For that reason, I have added a checkbox to allow the end user to decide whether to convert or not.

But before the first file can be copied, the Settings dialog pops up allowing the end user to enter the Google Docs account details. In addition, the following options can be set:

  • Google Apps Premier Account- allows indicating the type of the account.
  • List of Mirror Folders- allows adding (or deleting) local folders which will be mirrored at the server side keeping the structure of the files and folders under the given path.
  • Recreate Folder Structure in Google Docs- when this option is set, documents are copied to a folder with the same name as the local one.
  • Upload all Documents to the Root Google Docs folder- when this option is set, documents are copied to the root directory at the server side.
  • Start Program on Windows Startup- launches DocsOnline when Windows starts.

  • Premier account holders can copy more types of files which are restricted for regular (free) accounts.

    The logic behind my intuitive backup

    I believe applications and utilities should be intuitive and easy to use. For example, my application allows dragging and dropping folders, and by doing so, all files, and files within all subfolders, are backed up, after checking against previous copies already on the server. The logic I use for such "intuitive backup" is done using an examination of each file and a calculation of a hash which represents its contents. This logic addresses the following scenarios:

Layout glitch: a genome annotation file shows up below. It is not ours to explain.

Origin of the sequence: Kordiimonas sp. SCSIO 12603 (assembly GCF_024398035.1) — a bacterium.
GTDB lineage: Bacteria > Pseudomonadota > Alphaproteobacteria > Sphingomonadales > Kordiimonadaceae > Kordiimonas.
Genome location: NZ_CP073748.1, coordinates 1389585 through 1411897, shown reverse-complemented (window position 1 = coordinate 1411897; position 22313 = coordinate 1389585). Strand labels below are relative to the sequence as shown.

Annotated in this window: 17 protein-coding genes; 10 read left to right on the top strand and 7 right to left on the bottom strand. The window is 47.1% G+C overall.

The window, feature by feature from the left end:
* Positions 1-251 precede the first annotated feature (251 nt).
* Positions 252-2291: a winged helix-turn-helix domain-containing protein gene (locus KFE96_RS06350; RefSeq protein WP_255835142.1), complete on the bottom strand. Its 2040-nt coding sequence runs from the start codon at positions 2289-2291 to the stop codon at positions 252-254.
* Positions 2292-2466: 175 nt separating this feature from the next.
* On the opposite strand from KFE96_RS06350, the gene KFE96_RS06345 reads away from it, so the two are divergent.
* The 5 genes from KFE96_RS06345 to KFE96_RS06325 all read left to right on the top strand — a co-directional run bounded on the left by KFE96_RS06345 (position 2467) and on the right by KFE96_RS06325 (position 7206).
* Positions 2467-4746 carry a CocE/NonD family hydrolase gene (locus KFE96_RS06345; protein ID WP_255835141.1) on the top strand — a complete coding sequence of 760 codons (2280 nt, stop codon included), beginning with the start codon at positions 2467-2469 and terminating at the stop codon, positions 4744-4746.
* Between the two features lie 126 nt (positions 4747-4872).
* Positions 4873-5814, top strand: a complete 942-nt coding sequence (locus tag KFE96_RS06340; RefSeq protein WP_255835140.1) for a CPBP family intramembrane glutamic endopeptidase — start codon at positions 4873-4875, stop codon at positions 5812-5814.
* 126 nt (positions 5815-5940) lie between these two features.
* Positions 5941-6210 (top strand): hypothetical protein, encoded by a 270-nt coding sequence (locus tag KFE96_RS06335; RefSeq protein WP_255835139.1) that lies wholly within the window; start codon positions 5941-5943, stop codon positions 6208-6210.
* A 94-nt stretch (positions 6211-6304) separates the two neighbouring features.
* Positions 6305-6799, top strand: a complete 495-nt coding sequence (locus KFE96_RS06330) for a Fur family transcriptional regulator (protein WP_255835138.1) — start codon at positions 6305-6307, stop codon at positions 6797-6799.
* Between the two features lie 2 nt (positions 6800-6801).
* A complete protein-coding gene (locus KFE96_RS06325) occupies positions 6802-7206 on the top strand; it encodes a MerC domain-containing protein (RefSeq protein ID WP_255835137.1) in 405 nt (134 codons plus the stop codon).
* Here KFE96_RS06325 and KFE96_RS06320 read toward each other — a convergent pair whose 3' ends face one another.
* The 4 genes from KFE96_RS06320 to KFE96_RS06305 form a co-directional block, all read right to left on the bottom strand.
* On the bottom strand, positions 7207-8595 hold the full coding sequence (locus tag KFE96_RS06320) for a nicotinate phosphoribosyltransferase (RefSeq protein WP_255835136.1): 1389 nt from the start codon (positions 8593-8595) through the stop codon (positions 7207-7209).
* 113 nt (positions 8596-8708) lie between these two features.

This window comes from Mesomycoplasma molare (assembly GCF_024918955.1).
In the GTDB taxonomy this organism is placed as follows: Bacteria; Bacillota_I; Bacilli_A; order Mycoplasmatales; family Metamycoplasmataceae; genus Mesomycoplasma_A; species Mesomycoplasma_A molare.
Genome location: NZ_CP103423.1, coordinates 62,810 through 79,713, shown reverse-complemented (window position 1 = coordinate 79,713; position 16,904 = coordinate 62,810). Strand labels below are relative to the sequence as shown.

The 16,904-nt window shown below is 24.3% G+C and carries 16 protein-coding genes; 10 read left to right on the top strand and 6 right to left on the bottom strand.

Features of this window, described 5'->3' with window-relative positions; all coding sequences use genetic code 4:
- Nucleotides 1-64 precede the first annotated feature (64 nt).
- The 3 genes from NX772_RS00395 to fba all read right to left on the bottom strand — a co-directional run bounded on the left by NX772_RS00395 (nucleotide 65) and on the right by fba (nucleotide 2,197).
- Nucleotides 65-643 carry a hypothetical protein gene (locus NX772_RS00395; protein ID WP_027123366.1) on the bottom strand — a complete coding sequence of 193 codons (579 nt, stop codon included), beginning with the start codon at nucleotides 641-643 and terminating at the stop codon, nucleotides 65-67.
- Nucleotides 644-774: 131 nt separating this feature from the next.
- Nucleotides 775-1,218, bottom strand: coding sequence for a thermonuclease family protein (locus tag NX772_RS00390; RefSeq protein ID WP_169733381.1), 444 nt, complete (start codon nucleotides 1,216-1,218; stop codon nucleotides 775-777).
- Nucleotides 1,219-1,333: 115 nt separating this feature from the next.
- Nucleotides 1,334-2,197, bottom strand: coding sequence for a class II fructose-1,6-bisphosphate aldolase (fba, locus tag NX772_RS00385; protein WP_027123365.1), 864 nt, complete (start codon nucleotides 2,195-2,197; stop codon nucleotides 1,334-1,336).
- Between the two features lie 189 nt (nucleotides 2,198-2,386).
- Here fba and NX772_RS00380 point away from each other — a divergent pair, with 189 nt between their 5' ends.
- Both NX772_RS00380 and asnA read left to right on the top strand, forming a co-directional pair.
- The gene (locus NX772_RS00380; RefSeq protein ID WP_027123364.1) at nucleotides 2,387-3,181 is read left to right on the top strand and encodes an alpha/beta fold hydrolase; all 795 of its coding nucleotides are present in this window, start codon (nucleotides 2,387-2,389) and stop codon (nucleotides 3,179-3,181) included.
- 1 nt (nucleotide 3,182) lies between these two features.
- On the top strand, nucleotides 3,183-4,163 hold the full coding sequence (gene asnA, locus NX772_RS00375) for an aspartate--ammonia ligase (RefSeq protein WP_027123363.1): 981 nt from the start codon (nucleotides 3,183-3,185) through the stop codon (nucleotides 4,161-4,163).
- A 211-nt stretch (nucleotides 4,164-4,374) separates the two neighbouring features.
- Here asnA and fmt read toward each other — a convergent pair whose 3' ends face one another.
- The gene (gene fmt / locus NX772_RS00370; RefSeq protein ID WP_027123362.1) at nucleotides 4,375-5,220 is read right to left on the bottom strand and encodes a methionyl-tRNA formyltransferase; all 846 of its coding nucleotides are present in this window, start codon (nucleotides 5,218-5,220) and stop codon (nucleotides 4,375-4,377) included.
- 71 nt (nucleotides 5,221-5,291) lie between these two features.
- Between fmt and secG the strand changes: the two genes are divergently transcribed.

1. Different files having the same name - copy, but automatically generate a new name. Add a log entry.

    2. Identical files having different names - add a log entry (in a later version, we shall unite such files in to a single one with a single name).

    3. Identical files having the same name - skip.


    The SystemTraySDK class class by Chris Maunder, used in my application, is a light wrapper around the Windows system tray stuff. It adds an icon to the system tray with the specified tooltip text and callback notification value, which is sent back to the parent window.


    This article, along with any associated source code and files, is licensed under The Code Project Open License (CPOL)

    About the Author

    Michael N. Haephrati, is an entrepreneur, inventor and a musician. Haephrati worked on many ventures starting from HarmonySoft, designing Rashumon, the first Graphical Multi-lingual word processor for Amiga computer. During 1995-1996 he worked as a Contractor with Apple at Cupertino. Worked at a research institute made the fist steps developing the credit scoring field in Israel. He founded Target Scoring and developed a credit scoring system named ThiS, based on geographical statistical data, participating VISA CAL, Isracard, Bank Leumi and Bank Discount (Target Scoring, being the VP Business Development of a large Israeli institute).
    During 2000, he founded Target Eye, and developed the first remote PC surveillance and monitoring system, named Target Eye.

    Other ventures included: Data Cleansing (as part of the DataTune  system which was implemented in many organizations.